Representing both Secretaries of State – disclosure of sensitive information in care proceedings

Regulatory and Disciplinary & King’s Proctor’s cases

Lord Murray has long experience in the regulatory and disciplinary field. He was a pro bono prosecutor for the Bar Standards Board for a 10-year period to 2021. 

In addition to acting in conventional regulatory cases for example in education appeals in the High Court Lord Murray had a niche specialisation being invited by the court to intervene in proceedings in the Family Division of the High Court both for the Queen’s (now King’s) Proctor and as Advocate to the Court, instructed by the Attorney General.

The King’s Proctor is an ancient office whose modern role is protect the integrity of the divorce process.

Cases of note:

  • Ullmer v Secretary of State for Education [2021] EWHC 1366 (Admin)
    [2021] A.C.D. 88

    Acted for Secretary of State in this challenge to an order prohibiting the appellant from teaching. Authoritative case on approach to appeal hearing.

  • Hussain v Parveen (Queen’s Proctor intervening) [2021] EWFC 73; [2022] 1 F.C.R. 81
    Acted for the Queen’s Proctor – concerned the recognition of Islamic divorces obtained in Pakistan when the “talak” was pronounced in the United Kingdom but registered in Pakistan.

  • L, Re (Declaration of Parentage) [2022] EWFC 38; [2022] 3 W.L.R. 467
    As Advocate to the Court instructed by the Attorney General – concerned adoptees who had discovered the identity of their respective birth fathers and sought declarations to correct the historical record on their original birth certificates.

  • Bury v ML [2022] EWHC 746 (Fam); [2023] 1 F.C.R. 726
    As Advocate to the Court instructed by the Attorney General – concerned the human rights implications of a local authority's application to remove a father as a party in care proceedings

  • Shahzad v Mazher (Queen’s Proctor intervening) [2020] EWCA Civ 1740; [2021] 2 F.L.R. 707; [2021] 1 F.C.R. 389
    Court of Appeal: leading case on the circumstances when a divorce decree absolute may be set aside

  • JK v MK (E-Negotiation Ltd (t/a Amicable) and the Queen’s Proctor intervening) [2020] EWFC 2 | [2020] 1 W.L.R. 5091
    For Queen’s Proctor Online divorce facilitator did not violate the Legal Services Act 2007 Sch.2 para.4 or para.5 and did not create a conflict of interest by acting for both parties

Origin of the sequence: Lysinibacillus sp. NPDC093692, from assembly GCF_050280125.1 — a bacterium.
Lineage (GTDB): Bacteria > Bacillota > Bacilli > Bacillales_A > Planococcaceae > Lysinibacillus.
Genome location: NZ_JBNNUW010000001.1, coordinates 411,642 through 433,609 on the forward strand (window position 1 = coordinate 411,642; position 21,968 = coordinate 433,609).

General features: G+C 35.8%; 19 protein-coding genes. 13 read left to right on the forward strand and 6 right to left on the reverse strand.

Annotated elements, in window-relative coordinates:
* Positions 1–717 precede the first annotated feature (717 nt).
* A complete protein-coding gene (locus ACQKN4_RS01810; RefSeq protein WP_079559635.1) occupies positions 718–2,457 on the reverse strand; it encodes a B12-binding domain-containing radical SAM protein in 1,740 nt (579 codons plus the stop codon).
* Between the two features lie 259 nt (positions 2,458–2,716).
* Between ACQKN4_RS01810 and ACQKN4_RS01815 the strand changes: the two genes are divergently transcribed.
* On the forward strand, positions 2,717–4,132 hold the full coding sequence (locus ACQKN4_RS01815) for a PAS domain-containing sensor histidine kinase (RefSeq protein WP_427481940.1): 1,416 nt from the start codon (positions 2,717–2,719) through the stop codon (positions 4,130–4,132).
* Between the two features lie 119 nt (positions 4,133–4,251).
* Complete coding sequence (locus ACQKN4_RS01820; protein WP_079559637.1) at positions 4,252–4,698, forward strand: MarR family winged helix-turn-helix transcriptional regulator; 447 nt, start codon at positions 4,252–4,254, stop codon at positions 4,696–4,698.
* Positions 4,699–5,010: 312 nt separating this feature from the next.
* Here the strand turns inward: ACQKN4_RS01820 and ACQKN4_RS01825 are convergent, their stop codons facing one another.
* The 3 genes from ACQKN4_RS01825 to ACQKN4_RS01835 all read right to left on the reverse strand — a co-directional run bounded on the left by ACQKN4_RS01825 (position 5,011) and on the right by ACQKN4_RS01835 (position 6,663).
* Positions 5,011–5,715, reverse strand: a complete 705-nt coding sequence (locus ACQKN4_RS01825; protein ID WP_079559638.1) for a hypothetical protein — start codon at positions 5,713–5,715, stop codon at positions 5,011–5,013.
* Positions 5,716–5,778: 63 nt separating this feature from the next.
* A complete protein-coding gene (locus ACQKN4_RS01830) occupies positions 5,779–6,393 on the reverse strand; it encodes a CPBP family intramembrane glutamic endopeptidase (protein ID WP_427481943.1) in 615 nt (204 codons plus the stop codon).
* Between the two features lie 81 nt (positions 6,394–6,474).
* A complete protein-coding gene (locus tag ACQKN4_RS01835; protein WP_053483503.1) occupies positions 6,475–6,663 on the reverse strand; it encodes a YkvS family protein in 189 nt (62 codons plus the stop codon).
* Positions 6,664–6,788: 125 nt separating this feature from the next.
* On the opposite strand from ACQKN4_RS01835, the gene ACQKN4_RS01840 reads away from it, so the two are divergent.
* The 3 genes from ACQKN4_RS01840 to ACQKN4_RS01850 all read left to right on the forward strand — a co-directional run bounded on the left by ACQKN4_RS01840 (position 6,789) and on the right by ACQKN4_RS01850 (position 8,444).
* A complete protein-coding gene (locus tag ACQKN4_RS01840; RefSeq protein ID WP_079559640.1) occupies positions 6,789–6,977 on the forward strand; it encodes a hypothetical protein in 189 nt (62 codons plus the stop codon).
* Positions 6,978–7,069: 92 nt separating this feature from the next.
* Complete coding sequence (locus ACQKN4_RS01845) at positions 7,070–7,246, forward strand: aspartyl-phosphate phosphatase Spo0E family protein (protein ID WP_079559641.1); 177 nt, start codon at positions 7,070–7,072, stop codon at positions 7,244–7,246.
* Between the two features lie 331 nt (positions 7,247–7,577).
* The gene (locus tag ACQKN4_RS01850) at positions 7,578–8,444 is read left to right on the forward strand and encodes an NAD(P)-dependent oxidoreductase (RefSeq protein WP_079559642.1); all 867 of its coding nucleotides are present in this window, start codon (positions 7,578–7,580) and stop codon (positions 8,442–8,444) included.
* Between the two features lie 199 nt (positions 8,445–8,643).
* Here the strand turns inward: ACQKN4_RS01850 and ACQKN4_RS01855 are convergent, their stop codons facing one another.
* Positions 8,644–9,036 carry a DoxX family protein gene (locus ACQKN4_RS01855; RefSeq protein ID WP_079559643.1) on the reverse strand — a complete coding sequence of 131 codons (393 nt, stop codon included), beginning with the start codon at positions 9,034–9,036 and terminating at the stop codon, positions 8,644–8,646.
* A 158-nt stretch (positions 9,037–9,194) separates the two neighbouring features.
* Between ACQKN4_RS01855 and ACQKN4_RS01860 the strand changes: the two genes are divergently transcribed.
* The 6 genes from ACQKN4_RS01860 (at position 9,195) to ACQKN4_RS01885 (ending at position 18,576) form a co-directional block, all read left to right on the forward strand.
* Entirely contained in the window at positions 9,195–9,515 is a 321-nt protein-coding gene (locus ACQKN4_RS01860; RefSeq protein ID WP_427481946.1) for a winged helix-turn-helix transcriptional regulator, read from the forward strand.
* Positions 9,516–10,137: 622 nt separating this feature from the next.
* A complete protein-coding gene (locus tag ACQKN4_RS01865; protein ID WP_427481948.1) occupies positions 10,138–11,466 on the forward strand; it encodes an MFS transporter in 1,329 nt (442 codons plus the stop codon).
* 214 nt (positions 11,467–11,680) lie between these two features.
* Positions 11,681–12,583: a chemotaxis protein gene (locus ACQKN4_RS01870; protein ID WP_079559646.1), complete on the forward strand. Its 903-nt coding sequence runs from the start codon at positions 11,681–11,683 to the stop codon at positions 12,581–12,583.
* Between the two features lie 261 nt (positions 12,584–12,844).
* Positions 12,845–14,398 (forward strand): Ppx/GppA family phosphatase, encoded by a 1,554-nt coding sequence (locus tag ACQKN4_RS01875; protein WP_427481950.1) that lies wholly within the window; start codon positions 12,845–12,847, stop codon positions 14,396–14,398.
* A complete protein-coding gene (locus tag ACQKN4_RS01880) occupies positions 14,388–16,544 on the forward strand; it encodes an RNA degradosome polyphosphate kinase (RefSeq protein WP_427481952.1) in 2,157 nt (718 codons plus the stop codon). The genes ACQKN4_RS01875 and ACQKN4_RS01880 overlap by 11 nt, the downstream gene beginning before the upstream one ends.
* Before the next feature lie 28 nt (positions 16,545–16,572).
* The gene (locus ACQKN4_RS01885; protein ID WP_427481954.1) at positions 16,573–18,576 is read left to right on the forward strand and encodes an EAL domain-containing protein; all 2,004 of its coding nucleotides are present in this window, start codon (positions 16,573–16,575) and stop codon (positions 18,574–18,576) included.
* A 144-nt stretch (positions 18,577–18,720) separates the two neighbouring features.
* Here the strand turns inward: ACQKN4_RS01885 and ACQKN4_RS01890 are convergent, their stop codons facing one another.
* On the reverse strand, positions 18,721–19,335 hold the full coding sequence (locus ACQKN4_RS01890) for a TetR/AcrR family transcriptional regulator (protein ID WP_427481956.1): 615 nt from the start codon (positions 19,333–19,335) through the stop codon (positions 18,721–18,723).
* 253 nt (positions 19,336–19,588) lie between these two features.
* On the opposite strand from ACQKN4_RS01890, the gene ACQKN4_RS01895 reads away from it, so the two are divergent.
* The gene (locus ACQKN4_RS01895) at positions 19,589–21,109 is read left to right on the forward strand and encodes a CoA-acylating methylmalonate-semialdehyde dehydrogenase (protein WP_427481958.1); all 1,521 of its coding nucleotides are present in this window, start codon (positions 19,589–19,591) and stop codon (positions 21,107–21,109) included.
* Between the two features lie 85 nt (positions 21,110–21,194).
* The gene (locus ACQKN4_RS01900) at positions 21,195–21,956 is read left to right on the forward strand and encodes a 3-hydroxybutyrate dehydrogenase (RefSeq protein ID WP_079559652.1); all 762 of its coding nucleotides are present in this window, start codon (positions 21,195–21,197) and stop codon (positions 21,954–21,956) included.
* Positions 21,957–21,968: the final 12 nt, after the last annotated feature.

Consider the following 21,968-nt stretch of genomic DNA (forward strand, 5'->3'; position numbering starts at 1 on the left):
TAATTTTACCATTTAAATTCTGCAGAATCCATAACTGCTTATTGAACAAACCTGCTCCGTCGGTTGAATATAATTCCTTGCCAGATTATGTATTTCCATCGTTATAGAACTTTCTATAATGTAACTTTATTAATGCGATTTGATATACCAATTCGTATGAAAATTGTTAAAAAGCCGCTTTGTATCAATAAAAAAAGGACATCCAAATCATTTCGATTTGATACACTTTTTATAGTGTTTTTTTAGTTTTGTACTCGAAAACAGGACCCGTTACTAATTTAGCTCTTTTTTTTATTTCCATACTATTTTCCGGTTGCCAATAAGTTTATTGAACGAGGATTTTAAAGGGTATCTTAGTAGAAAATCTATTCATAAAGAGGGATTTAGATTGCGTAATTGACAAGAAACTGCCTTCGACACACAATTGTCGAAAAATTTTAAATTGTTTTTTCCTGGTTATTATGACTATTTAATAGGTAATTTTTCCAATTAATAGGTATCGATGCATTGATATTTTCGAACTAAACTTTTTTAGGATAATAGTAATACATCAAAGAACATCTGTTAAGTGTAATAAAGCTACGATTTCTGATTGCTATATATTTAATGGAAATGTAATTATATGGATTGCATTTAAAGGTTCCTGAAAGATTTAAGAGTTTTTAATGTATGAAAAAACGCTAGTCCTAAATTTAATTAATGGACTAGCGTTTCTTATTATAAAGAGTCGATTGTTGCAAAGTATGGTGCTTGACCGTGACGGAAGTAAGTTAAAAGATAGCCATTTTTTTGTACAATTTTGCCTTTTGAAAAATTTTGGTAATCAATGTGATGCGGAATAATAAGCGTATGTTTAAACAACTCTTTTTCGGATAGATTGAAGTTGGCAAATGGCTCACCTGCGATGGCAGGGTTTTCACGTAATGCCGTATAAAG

• M v P (Queen’s Proctor intervening) [2019] EWFC 14 | [2019] Fam. 431  | [2019] 3 W.L.R. 273
    Distinction between void and voidable divorce decrees in context of decrees nisi and absolute which had been pronounced erroneously and unlawfully by the court. 

Clinical Negligence and Personal Injury

Lord Murray has previously acted in high value personal injury claims arising in state related settings – in custody or in connection with injuries caused by alleged negligence of central government departments, frequently combined with claims under the Human Rights Act 1998. 

He has long experience in handling claims for damages for personal injury: acting, with others, for the Foreign Office in the Mau Mau litigation Kimathi & ors v Foreign & Commonwealth Office in a group action brought by 44,000 claimants who alleged that they were victims of assaults whilst detained or in the course of security forces operations during the emergency in Kenya between 1952 and 1959.The case was dismissed in November 2018 after one of the longest trials in English legal history.

Cases of note:

  • Kimathi & ors v FCO [2018] EWHC 3144 (QB)
    Judgment upon the second test claim. Claim dismissed, the Judge refusing to disapply limitation pursuant to section 33 of the Limitation Act. The Judge went on to determine that the decision would be the same in all other test claims and dismissed all claims on the group register.
  • Kimathi & ors v FCO [2018] EWCA Civ 2213
    Court of Appeal refused the Claimants’ application for permission to appeal judgment in the first test claim.
  • Kimathi & ors v FCO [2018] EWHC 2066 (QB) 
    Judgment upon the first test claim. Claim dismissed, the Judge refusing to disapply limitation pursuant to section 33 of the Limitation Act.
  • Kimathi & ors v FCO [2018] EWHC 1169 (QB) 
    Considering issue of “concealment” under section 32 of the Limitation Act 1980.
  • R. (on the application of Tracey) v Cambridge University Hospitals NHS Foundation Trust [2014] EWCA Civ 822 | [2015] Q.B. 543 
    Acted for Addenbrookes Hospital – concerned the need for informed consent for Do Not Attempt CPR order (DNACPR) and article 8 ECHR rights respect for private and family life

Inquiries and Investigations

Lord Murray was instructed in the Infected Blood Inquiry as counsel for the Cabinet Office specifically for the former Prime Ministers and Cabinet Secretaries.

Cases of note:

  • Infected Blood Inquiry
    Lord Murray acted on behalf of the former Prime Ministers and Cabinet Secretaries who assistance is requested by the Infected Blood Inquiry. Accordingly, he represented Sir John Major KG, who gave oral evidence to the Inquiry on the 27 June 2022.